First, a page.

I have a personal opinion and correct me if I'm wrong
Why does a programmer need to learn behind the scenes stuff (memory allocation).
I know it helps to understand the concepts better.
Why would I learn how the engine of a car works in order to drive a car ?.
And the only task is required from you to drive a car.
And literally you can code without knowing any of these stuff and since companies only need clean and efficient code.
Will it be really helpful to enhance your coding skills if you know behind the scenes stuff ?

  • 3
    The abstractions are leaky.

    Memory is presented as a uniform, unlimited resource, but it isn't. Arithmetical operations are presented as if they occur serially, in the order you write them, but they don't.

    These abstractions and simplification are useful, but limited. A better model of what is really going on will allow you to write more reliable and better performing code.
  • 7
    Being a driver is a great example. If you don't understand the basics of how cars and engines work, you probably just turn your car on and go, you use the cheapest non-synthetic oil, fill it up with 89 octane, never clean your air filter, ride it constantly at too high rpm, or strangulate it by not understanding where the torque bands are.

    It gets better though: you have a grinding sound that won't go away, but can't identify it. Mechanic looks at it, says you need a new rotating assembly. They replace half of your car and your timing belt, pulleys, etc etc and bill you for it because they can, you don't know any better. The mechanic also know that the problem was just a tie rod end that was improperly tightened, so he took a torque wrench to it, fixed the actual problem in about 2 minutes and you're none the wiser. But hey, the problem is gone. All good, right?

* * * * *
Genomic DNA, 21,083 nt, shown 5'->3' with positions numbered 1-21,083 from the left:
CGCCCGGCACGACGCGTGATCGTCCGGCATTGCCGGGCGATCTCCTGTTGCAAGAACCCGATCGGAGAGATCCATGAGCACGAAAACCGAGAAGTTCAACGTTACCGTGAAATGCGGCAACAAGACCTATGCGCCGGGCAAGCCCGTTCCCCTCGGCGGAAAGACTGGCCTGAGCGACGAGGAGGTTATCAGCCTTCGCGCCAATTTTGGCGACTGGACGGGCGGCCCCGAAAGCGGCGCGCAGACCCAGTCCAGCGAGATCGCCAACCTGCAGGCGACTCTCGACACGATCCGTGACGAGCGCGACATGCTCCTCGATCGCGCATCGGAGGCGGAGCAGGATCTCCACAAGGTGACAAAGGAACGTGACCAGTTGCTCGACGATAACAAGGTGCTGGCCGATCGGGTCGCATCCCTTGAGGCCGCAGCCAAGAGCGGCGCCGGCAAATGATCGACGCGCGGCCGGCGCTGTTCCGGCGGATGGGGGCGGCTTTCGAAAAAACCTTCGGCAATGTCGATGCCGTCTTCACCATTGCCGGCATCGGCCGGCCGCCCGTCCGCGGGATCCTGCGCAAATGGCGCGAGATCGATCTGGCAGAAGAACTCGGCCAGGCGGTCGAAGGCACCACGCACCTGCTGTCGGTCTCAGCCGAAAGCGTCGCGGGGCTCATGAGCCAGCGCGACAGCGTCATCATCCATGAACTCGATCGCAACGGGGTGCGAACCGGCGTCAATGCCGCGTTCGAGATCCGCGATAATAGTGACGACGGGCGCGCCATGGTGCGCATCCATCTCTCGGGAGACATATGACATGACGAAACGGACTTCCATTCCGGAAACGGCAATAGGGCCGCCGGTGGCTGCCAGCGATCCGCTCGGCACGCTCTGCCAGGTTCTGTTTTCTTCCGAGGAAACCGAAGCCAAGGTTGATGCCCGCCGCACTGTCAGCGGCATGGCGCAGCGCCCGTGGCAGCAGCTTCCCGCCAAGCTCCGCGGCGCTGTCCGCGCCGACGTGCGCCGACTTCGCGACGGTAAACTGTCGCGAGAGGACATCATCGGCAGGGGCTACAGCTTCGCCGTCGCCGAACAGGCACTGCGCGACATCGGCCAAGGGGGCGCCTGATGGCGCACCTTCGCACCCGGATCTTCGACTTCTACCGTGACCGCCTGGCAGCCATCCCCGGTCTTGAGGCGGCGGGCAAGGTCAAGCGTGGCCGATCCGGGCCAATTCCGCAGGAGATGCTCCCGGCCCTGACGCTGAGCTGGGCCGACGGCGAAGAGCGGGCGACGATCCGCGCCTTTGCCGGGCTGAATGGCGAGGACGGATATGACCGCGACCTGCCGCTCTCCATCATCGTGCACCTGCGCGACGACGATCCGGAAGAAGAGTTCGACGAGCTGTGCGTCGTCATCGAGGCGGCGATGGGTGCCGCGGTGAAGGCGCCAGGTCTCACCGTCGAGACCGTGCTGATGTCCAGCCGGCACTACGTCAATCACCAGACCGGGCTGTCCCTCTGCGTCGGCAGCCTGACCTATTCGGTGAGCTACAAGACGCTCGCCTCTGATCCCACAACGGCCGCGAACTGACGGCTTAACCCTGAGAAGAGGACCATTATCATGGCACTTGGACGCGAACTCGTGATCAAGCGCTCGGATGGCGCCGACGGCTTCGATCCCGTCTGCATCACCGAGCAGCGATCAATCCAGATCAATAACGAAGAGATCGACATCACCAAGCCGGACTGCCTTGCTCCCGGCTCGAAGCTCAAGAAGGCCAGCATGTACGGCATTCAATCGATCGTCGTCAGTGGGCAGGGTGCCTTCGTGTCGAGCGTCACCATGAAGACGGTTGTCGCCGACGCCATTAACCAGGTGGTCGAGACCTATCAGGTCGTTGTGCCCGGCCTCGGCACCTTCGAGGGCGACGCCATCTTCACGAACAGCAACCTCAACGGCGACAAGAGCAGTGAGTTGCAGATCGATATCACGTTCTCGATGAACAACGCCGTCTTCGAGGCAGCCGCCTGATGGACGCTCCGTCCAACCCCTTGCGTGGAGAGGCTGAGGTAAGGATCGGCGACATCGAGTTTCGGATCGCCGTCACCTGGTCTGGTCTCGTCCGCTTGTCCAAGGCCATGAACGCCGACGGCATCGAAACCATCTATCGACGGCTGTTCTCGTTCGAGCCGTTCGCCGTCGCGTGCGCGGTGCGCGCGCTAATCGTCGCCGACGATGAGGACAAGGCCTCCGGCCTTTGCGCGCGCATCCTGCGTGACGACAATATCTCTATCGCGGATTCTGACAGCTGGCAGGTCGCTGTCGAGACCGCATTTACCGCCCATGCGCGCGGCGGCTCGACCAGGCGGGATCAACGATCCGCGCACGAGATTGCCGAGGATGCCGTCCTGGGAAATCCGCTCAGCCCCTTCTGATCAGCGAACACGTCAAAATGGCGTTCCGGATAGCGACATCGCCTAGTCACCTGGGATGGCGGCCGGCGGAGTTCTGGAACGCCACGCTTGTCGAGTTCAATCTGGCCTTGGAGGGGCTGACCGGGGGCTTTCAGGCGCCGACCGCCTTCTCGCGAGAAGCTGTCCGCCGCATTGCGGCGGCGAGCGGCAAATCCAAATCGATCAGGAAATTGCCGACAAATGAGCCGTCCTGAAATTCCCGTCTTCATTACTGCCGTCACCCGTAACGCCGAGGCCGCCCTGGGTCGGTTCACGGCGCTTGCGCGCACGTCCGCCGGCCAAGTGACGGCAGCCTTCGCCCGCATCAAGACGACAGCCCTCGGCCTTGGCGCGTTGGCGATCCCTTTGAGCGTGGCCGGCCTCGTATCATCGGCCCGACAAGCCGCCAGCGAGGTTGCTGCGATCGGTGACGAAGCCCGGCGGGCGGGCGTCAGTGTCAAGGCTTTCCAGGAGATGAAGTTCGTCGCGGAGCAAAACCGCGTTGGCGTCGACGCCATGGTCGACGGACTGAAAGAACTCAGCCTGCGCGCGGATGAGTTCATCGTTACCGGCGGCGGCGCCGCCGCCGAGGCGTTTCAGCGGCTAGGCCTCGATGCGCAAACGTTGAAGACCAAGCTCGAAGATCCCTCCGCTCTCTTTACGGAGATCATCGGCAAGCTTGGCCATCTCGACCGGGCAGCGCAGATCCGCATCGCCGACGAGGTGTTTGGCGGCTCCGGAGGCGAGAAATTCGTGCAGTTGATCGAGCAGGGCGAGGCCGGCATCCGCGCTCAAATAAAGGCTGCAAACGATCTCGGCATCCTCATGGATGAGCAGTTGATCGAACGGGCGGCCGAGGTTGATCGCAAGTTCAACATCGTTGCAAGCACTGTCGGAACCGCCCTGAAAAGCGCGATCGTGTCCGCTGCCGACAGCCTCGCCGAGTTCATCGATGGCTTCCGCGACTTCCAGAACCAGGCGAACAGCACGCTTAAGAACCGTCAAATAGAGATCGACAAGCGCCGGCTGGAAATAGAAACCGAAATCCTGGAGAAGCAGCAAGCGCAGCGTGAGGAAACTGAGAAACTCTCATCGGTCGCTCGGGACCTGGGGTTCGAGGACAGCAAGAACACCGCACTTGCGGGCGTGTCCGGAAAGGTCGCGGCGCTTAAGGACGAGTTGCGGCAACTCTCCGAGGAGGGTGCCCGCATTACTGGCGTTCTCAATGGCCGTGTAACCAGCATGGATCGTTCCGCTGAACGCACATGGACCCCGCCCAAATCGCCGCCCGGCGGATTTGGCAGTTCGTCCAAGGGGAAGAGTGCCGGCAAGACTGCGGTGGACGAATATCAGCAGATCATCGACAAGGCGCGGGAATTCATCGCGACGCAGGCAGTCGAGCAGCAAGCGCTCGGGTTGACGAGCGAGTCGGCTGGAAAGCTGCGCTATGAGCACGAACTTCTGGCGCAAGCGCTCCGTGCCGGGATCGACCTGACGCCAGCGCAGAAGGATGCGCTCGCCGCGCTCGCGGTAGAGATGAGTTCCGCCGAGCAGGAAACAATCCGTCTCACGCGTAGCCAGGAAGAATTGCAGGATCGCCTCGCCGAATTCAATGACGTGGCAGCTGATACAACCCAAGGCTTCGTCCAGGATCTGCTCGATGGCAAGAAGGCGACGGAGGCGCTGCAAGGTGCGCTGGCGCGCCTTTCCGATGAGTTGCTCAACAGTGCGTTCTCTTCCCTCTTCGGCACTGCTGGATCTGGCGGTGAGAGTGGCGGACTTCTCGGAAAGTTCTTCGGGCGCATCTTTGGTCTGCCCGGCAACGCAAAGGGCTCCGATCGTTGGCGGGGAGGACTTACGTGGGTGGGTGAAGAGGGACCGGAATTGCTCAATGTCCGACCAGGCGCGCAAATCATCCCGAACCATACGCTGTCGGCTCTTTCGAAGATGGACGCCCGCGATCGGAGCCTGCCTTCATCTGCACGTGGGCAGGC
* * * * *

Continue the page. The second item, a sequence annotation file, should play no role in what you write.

If you can't reason about the memory usage of your algorithms, you're guaranteed to paint yourself into a corner. You'll be that kind of person that needs tons of vendor support tickets, you'll buy more hardware when you could have just optimized a method or introduced a throttle or some strategic caching. You'll have no choice but to accept bullshit answers from framework and hardware vendors because you don't know any better.

    There's also the bit that you're supposed to be the expert, they're paying you for that. I can tell you within a few mb what the operational profile of my applications, and therefore my jvm memory settings should be with some simple back of the napkin math. That's delivering value.

    The you in this context is euphemistic and general, not the actual *you* 😉
  • 5
    @SortOfTested "you're supposed to be the expert they are paying your for that" sigh if all people would take that to heart rather than just give excuses or take sudden one week leaves the world will a better place.
  • 5
    If you don't want to know what's under the hood, stick to SPA and NodeJS and drive the car till it catches fire, and trade it in for a new model, that's fine, just another useless dev in the market as far as I'm concerned.

    Learning what your application can do, how to find optimisations that are abstracted away from you due to frameworks and vendors and how to make that process that takes 4 hours because some useless dev wrote it, and turn that into < 5 minutes.... that's a game of its own you're being paid for.

    Your profile says fullstack, yet you claim you don't need to know the fullstack 🤷‍♂️
  • 2
    Indeed. Honestly the better analogy isn't even one of driving your car, but driving professionally. As engineers, we're closer to the level of racecar driver than bus driver, chauffeur or truck driver. It's our job to diagnose the "vehicle," which is in this case our application. You may not need to know how to make a harness wiring harness, or machine components, but you need to be able to identify where low level problems are to effectively communicate with the pit crew (vendors, framework, language and system teams, as well as other teams within your company). It's the difference between a quick resolution and being out of the race.

    If your company leans open source, you'll have the advantage of being able to test and fix the issues yourself and submit PRs and tests to the project itself, saving you even more time since you don't have to wait for a vendor patch.
  • 1
    @C0D4 he has typos on his profile. Maybe he's a fullsack developer
  • 1
    Speed, optimization of resources, (re-)writing an algorithm or function tailored to your own needs and specs, the list goes on... And the bigger the data you work with and the more time-sensitive your application, the more critical memory management and execution time will become for example.
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